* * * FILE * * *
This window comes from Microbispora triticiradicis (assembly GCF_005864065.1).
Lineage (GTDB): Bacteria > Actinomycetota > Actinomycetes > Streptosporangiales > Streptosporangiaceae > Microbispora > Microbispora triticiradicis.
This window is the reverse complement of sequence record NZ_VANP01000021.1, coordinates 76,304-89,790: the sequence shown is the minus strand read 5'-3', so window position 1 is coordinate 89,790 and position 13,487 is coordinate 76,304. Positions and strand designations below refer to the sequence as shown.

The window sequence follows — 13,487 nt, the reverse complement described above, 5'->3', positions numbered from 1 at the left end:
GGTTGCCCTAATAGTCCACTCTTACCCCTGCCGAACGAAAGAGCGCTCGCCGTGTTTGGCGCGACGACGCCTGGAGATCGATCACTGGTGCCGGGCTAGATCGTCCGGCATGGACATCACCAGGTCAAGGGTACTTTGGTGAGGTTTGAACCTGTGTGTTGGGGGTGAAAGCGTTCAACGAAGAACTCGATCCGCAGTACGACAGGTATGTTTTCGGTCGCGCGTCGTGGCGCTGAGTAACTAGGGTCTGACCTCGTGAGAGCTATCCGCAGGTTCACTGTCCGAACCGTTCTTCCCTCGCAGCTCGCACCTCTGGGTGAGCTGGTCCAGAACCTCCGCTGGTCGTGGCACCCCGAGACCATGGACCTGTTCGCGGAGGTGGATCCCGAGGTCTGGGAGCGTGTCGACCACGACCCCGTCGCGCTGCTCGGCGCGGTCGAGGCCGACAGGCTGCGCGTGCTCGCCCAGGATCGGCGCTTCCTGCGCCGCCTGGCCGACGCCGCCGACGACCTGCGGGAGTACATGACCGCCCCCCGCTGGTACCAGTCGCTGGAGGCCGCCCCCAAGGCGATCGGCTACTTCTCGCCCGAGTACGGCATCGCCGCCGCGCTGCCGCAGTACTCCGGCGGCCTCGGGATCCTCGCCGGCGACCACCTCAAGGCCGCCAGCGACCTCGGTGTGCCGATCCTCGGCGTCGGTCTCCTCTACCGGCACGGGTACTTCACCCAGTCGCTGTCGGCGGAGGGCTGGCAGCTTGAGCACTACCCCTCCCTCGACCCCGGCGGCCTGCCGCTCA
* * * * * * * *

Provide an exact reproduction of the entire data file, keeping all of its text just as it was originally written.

This window comes from Microbispora triticiradicis (assembly GCF_005864065.1).
Lineage (GTDB): Bacteria > Actinomycetota > Actinomycetes > Streptosporangiales > Streptosporangiaceae > Microbispora > Microbispora triticiradicis.
This window is the reverse complement of sequence record NZ_VANP01000021.1, coordinates 76,304-89,790: the sequence shown is the minus strand read 5'-3', so window position 1 is coordinate 89,790 and position 13,487 is coordinate 76,304. Positions and strand designations below refer to the sequence as shown.

The window sequence follows — 13,487 nt, the reverse complement described above, 5'->3', positions numbered from 1 at the left end:
GGTTGCCCTAATAGTCCACTCTTACCCCTGCCGAACGAAAGAGCGCTCGCCGTGTTTGGCGCGACGACGCCTGGAGATCGATCACTGGTGCCGGGCTAGATCGTCCGGCATGGACATCACCAGGTCAAGGGTACTTTGGTGAGGTTTGAACCTGTGTGTTGGGGGTGAAAGCGTTCAACGAAGAACTCGATCCGCAGTACGACAGGTATGTTTTCGGTCGCGCGTCGTGGCGCTGAGTAACTAGGGTCTGACCTCGTGAGAGCTATCCGCAGGTTCACTGTCCGAACCGTTCTTCCCTCGCAGCTCGCACCTCTGGGTGAGCTGGTCCAGAACCTCCGCTGGTCGTGGCACCCCGAGACCATGGACCTGTTCGCGGAGGTGGATCCCGAGGTCTGGGAGCGTGTCGACCACGACCCCGTCGCGCTGCTCGGCGCGGTCGAGGCCGACAGGCTGCGCGTGCTCGCCCAGGATCGGCGCTTCCTGCGCCGCCTGGCCGACGCCGCCGACGACCTGCGGGAGTACATGACCGCCCCCCGCTGGTACCAGTCGCTGGAGGCCGCCCCCAAGGCGATCGGCTACTTCTCGCCCGAGTACGGCATCGCCGCCGCGCTGCCGCAGTACTCCGGCGGCCTCGGGATCCTCGCCGGCGACCACCTCAAGGCCGCCAGCGACCTCGGTGTGCCGATCCTCGGCGTCGGTCTCCTCTACCGGCACGGGTACTTCACCCAGTCGCTGTCGGCGGAGGGCTGGCAGCTTGAGCACTACCCCTCCCTCGACCCCGGCGGCCTGCCGCTCA